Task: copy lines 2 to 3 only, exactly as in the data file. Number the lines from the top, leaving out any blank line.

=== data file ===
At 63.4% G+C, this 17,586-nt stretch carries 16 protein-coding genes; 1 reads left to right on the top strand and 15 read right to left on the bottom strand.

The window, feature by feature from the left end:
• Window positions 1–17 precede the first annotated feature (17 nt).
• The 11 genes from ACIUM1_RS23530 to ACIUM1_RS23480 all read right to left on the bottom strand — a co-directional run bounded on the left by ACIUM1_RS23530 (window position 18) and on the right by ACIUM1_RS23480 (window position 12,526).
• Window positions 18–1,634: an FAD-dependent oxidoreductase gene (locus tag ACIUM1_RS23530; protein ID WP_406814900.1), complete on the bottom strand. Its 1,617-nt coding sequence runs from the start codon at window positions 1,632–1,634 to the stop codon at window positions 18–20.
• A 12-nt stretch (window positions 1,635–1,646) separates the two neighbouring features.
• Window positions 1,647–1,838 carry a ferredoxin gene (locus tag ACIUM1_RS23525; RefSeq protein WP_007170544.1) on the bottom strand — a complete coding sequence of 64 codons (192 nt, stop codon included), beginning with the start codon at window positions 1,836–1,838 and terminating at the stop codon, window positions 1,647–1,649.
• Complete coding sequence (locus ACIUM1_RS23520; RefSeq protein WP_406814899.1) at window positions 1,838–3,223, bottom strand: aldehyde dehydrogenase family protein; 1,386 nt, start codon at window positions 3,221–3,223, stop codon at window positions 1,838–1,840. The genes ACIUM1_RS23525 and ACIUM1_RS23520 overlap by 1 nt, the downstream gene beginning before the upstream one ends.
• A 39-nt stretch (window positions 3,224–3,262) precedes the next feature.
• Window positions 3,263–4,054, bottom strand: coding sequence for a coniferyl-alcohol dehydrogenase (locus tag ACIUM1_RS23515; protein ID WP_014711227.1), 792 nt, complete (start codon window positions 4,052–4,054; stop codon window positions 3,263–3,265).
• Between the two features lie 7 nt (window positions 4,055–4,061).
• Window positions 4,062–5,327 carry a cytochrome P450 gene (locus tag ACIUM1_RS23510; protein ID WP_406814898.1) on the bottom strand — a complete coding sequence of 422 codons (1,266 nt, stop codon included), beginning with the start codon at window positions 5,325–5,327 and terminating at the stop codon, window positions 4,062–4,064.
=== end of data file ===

The window, feature by feature from the left end:
• Window positions 1–17 precede the first annotated feature (17 nt).